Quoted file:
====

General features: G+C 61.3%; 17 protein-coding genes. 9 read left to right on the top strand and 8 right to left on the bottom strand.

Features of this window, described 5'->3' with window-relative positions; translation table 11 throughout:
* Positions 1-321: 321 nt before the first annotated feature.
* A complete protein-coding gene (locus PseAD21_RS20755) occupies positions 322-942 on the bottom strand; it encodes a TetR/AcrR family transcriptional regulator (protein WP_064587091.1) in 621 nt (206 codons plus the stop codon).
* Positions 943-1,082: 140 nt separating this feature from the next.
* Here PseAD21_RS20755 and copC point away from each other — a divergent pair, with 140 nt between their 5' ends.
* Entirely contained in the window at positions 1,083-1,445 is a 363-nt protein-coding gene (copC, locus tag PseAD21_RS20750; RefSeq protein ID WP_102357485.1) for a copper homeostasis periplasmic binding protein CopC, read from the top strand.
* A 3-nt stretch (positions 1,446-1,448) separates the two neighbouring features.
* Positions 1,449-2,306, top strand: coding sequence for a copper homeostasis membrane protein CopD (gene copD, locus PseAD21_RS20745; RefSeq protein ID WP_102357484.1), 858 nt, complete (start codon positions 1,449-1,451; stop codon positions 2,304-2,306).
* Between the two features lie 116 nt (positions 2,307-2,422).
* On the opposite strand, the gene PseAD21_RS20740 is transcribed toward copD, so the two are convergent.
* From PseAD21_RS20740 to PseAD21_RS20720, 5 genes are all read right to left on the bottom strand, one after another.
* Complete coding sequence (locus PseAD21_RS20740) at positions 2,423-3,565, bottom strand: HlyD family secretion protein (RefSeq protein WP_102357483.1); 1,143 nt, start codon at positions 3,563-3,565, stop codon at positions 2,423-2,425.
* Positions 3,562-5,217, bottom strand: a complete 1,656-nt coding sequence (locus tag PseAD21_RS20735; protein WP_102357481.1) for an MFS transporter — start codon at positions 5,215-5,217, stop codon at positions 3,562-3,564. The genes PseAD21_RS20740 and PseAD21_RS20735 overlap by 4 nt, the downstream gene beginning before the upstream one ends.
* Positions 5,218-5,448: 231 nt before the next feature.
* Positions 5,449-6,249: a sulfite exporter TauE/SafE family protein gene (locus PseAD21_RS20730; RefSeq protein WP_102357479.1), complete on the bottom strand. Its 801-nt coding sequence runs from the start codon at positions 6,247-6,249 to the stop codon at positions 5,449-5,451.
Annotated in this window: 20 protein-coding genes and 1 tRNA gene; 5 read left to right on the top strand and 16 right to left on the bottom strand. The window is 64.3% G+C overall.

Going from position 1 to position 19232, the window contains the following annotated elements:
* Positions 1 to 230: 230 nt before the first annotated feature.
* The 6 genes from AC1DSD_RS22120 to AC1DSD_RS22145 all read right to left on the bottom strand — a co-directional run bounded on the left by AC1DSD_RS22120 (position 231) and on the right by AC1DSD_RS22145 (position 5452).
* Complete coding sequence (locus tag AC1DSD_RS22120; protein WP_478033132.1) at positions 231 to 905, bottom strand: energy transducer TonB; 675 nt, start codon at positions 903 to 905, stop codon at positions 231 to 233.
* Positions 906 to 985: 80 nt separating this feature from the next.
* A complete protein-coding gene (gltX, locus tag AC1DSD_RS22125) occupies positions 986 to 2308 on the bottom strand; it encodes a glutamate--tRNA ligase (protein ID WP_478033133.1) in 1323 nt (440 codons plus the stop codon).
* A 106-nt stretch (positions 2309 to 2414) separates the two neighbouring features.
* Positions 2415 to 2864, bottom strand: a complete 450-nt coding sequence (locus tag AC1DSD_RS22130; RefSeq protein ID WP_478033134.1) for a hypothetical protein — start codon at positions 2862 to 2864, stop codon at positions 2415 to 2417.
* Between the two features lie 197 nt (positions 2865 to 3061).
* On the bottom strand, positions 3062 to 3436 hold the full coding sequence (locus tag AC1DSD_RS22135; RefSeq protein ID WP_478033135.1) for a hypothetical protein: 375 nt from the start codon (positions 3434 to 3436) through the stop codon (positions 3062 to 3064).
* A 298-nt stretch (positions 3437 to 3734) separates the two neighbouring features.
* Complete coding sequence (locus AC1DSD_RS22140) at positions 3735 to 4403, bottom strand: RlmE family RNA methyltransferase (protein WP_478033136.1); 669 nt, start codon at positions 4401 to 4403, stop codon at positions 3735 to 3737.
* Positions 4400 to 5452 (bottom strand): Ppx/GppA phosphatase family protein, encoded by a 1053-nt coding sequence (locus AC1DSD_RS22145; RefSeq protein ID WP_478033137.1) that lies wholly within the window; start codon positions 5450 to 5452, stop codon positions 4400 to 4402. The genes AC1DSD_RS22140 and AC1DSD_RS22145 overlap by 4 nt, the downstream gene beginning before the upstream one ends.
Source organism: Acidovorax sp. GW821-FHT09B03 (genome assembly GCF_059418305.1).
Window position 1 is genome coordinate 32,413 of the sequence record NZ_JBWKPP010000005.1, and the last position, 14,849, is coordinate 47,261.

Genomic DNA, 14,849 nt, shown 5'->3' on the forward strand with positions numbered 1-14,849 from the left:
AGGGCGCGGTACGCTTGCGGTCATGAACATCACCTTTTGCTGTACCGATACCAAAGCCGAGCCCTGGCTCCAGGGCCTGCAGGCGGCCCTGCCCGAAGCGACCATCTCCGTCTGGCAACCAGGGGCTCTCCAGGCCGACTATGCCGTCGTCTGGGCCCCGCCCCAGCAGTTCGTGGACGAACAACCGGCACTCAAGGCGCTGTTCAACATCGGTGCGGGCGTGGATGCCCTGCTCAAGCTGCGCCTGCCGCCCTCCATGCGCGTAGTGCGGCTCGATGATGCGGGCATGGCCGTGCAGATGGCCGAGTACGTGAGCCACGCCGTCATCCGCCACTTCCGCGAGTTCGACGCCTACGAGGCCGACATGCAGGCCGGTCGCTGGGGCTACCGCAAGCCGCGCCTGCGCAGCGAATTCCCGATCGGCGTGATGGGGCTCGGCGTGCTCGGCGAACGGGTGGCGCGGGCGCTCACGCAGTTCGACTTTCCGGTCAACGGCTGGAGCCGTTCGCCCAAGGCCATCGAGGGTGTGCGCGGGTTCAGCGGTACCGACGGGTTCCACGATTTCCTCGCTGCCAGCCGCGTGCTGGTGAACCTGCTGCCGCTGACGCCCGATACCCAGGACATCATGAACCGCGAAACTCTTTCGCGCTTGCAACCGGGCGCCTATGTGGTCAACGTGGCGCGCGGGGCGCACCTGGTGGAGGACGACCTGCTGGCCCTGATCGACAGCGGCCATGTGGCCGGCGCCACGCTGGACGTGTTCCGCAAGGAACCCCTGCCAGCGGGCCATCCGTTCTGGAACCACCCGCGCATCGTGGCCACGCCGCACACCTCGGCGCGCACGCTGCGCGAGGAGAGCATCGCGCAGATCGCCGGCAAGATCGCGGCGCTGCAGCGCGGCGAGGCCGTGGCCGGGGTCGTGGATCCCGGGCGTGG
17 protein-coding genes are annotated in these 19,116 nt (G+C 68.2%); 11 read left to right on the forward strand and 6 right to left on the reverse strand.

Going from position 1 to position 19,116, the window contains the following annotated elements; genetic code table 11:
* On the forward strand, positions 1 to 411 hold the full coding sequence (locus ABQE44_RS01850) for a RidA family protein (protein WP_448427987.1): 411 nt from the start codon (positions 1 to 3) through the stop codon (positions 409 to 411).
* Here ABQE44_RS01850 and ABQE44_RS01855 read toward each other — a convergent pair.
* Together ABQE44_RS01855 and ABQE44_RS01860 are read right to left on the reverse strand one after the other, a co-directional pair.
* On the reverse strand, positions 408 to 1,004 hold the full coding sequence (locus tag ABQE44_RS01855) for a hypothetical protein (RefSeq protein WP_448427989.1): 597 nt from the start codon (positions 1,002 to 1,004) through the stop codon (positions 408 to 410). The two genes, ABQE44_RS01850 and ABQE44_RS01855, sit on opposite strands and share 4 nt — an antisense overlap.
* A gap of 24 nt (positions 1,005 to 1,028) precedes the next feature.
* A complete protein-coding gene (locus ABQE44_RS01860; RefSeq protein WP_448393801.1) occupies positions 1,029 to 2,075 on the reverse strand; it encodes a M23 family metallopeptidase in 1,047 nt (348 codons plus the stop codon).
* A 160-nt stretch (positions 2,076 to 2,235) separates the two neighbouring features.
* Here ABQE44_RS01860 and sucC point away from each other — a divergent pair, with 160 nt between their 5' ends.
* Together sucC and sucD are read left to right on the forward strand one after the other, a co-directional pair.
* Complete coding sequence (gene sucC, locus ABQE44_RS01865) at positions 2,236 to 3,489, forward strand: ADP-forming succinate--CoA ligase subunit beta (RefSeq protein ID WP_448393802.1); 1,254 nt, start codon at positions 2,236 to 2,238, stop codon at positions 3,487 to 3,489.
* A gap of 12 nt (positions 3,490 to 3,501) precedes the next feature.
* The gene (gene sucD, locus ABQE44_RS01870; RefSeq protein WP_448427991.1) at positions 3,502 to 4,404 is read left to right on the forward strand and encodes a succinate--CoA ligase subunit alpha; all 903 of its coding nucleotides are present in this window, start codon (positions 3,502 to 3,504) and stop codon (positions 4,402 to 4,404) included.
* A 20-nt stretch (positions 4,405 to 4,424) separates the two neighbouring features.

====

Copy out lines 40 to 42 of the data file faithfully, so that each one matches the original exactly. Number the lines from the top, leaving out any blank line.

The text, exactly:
* On the reverse strand, positions 408 to 1,004 hold the full coding sequence (locus tag ABQE44_RS01855) for a hypothetical protein (RefSeq protein WP_448427989.1): 597 nt from the start codon (positions 1,002 to 1,004) through the stop codon (positions 408 to 410). The two genes, ABQE44_RS01850 and ABQE44_RS01855, sit on opposite strands and share 4 nt — an antisense overlap.
* A gap of 24 nt (positions 1,005 to 1,028) precedes the next feature.
* A complete protein-coding gene (locus ABQE44_RS01860; RefSeq protein WP_448393801.1) occupies positions 1,029 to 2,075 on the reverse strand; it encodes a M23 family metallopeptidase in 1,047 nt (348 codons plus the stop codon).